Mayor Jim West has insisted that his offers of an internship to someone he met in an Internet chat room did not amount to an abuse of office.
But several political scientists said Thursday that such uses of an elected office and public resources represent an ethical transgression, if not a legal one.
“I think it’s a pretty bright line that you don’t use your command over public resources to earn personal favors,” said Blaine Garvin, a professor of political science at Gonzaga University. “That’s not what those resources are for.”
Garvin and a handful of other political observers agreed to discuss the ethical ramifications of a Spokesman-Review report Thursday that West offered an internship and other favors to someone he met in an online chat room. West believed he was chatting with an 18-year-old man; in fact, it was a forensic computer expert hired by the newspaper to create a profile of a young man and communicate with West in an effort to confirm stories that West has used positions of power in part to build sexual relationships with young men.
The stories also include allegations from two men who say West sexually abused them as children. West denied those allegations but acknowledged making the offer of an internship online, as well as offers of sports memorabilia, assistance with college admissions and trips to sporting events and Washington, D.C. He said he didn’t think that was improper.
City Attorney Mike Connelly would not answer questions Thursday about the city of Spokane’s official policies regarding hiring interns.
But several political scientists – who agreed to talk generally about such ethical issues, not specifically about West – said that the offer of an internship to build a personal relationship was improper, whether it violated any laws or rules.
“I don’t see it as a gray area,” said Lance LeLoup, a political science professor at Washington State University. “Anytime you offer to use your power and position to offer a position or some kind of tangible benefit (for personal gain) … it’s unethical. It’s a misuse of power.”
Christopher Arterton, dean of the graduate school of political management at The George Washington University in Washington, D.C., said personal relationships have been a perennial part of politics. Politicians often work with longtime friends and appoint people they know to important positions.
But if, in providing such an offer, the politician is offering something to an unknown person as an “inducement … in order to cement or create a personal relationship, then that strikes me as over the line,” Arterton said.
Such situations are unfailingly complex, he said. He cited, for example, the sex scandal of President Clinton. While he was a supporter of Clinton’s, and there may have been no law broken in his relationship with Monica Lewinsky, Arterton said that other factors helped drive Clinton’s behavior into a realm that’s unacceptable for public officials. He lied in a court proceeding and urged friends and colleagues to put their reputations on the line to defend him, for instance.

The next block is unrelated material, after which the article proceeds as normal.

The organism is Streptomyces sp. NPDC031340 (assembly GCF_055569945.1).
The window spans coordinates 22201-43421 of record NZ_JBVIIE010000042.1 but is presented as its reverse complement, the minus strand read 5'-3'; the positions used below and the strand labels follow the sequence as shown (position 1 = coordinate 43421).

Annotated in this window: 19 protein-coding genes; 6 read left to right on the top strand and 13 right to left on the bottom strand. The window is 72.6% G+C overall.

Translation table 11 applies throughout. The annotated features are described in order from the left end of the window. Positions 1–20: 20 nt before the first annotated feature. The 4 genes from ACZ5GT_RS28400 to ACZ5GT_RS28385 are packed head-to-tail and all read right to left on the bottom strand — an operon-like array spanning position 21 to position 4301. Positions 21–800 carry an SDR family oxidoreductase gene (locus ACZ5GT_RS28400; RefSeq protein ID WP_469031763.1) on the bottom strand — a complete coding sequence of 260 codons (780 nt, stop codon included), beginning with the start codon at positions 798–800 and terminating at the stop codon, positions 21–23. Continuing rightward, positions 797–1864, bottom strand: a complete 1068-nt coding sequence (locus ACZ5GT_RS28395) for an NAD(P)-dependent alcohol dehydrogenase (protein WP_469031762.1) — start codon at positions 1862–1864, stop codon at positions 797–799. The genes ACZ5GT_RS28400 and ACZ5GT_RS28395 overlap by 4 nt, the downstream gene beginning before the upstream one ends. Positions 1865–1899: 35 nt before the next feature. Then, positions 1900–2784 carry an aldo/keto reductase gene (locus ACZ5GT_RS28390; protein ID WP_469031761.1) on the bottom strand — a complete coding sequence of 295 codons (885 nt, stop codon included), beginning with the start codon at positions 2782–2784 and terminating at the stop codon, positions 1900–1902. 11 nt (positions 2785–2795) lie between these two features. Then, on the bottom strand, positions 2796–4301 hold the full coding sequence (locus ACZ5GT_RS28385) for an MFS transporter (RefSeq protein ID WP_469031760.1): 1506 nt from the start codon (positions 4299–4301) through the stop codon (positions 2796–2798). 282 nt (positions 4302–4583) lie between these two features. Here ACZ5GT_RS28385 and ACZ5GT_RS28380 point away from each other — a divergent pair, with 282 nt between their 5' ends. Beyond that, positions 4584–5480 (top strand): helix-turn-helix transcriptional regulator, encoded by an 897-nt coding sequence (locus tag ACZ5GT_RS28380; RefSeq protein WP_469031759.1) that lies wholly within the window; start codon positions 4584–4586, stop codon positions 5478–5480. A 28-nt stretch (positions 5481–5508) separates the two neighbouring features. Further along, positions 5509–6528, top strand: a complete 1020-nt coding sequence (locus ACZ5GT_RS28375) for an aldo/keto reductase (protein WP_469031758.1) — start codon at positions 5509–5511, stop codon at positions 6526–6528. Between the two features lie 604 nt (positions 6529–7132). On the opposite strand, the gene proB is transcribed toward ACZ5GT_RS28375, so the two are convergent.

And any relationship between an 18- or 19-year-old and an adult – especially an adult in a prominent position – involves huge gulfs in experience, power, knowledge and understanding, he said.
Conducting that kind of a relationship crosses ethical boundaries, if not legal ones, he said.
West has insisted that he violated no laws and that his private life ought to remain private.
Nicholas Lovrich, director of the Division of Governmental Studies and Services at WSU and a longtime observer of Eastern Washington politics, said that the line between what’s public and private for elected officials has been disappearing. While he sees legitimate reasons for some of the interest in private lives, he said he’s also concerned about the cumulative effect on the public’s faith in government.
“I think these events are more and more common,” Lovrich said. “Someone is doing a remarkable job in public office, and they have an Achilles’ heel, and someone finds it. People get ever more disaffected with public life, and it’s always sort of sad to me.”
Garvin, the GU professor, said politicians cross an ethical barrier when their private actions don’t square with their public pronouncements. West’s critics say that’s what he has done as a high-profile Republican who opposes gay rights.
“When you act one way in private and then another way in public, I think that’s problematic,” he said.
LeLoup echoed that sentiment.
“I think a lot of people in the state are going to be asking about hypocrisy,” he said.
The newspaper’s role in the investigation of West’s background also presents ethical issues, Garvin said. The Spokesman-Review, after learning of allegations that West was meeting young men at an online chat room, hired a computer consultant with experience conducting Internet stings to set up a profile on Gay.com and communicate with West. It was in subsequent online conversations that West offered the consultant – who he believed was an 18-year-old man – the internship.
“There’s moral ambiguity involved in that behavior, too, because the process is, in a way, not honest,” Garvin said.
In an editor’s note Thursday, Spokesman-Review Editor Steven A. Smith addressed that issue.
“Under ordinary circumstances, the newspaper would not use a fictional scenario in pursuit of a news story,” he wrote. “But the seriousness of the allegations and the need for specific computer forensic skills overrode our general reluctance.”
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